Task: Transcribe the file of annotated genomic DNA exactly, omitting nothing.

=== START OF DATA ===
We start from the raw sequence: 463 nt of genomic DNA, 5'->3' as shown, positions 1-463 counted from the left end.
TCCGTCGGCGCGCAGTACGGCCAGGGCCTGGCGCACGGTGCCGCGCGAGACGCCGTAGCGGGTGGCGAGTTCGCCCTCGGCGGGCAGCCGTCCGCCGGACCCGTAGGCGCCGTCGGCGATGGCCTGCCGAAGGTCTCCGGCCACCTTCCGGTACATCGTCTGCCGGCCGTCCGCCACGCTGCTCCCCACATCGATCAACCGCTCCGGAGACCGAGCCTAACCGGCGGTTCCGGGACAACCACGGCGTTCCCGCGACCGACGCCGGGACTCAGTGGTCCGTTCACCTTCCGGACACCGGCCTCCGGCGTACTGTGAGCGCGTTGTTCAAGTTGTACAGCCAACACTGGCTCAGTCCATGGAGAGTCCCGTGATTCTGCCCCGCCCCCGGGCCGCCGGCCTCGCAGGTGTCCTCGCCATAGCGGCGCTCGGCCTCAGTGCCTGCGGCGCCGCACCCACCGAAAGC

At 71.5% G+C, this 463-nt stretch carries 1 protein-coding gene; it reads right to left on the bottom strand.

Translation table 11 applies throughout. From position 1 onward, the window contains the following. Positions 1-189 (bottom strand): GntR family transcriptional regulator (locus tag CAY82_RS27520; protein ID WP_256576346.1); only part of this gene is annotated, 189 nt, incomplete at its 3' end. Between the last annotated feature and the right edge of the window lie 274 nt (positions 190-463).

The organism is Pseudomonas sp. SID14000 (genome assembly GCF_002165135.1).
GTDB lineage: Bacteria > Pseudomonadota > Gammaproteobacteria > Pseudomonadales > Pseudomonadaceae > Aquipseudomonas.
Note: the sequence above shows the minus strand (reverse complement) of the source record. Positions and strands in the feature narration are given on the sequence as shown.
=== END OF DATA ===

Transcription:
We start from the raw sequence: 463 nt of genomic DNA, 5'->3' as shown, positions 1-463 counted from the left end.
TCCGTCGGCGCGCAGTACGGCCAGGGCCTGGCGCACGGTGCCGCGCGAGACGCCGTAGCGGGTGGCGAGTTCGCCCTCGGCGGGCAGCCGTCCGCCGGACCCGTAGGCGCCGTCGGCGATGGCCTGCCGAAGGTCTCCGGCCACCTTCCGGTACATCGTCTGCCGGCCGTCCGCCACGCTGCTCCCCACATCGATCAACCGCTCCGGAGACCGAGCCTAACCGGCGGTTCCGGGACAACCACGGCGTTCCCGCGACCGACGCCGGGACTCAGTGGTCCGTTCACCTTCCGGACACCGGCCTCCGGCGTACTGTGAGCGCGTTGTTCAAGTTGTACAGCCAACACTGGCTCAGTCCATGGAGAGTCCCGTGATTCTGCCCCGCCCCCGGGCCGCCGGCCTCGCAGGTGTCCTCGCCATAGCGGCGCTCGGCCTCAGTGCCTGCGGCGCCGCACCCACCGAAAGC

At 71.5% G+C, this 463-nt stretch carries 1 protein-coding gene; it reads right to left on the bottom strand.

Translation table 11 applies throughout. From position 1 onward, the window contains the following. Positions 1-189 (bottom strand): GntR family transcriptional regulator (locus tag CAY82_RS27520; protein ID WP_256576346.1); only part of this gene is annotated, 189 nt, incomplete at its 3' end. Between the last annotated feature and the right edge of the window lie 274 nt (positions 190-463).

The organism is Pseudomonas sp. SID14000 (genome assembly GCF_002165135.1).
GTDB lineage: Bacteria > Pseudomonadota > Gammaproteobacteria > Pseudomonadales > Pseudomonadaceae > Aquipseudomonas.
Note: the sequence above shows the minus strand (reverse complement) of the source record. Positions and strands in the feature narration are given on the sequence as shown.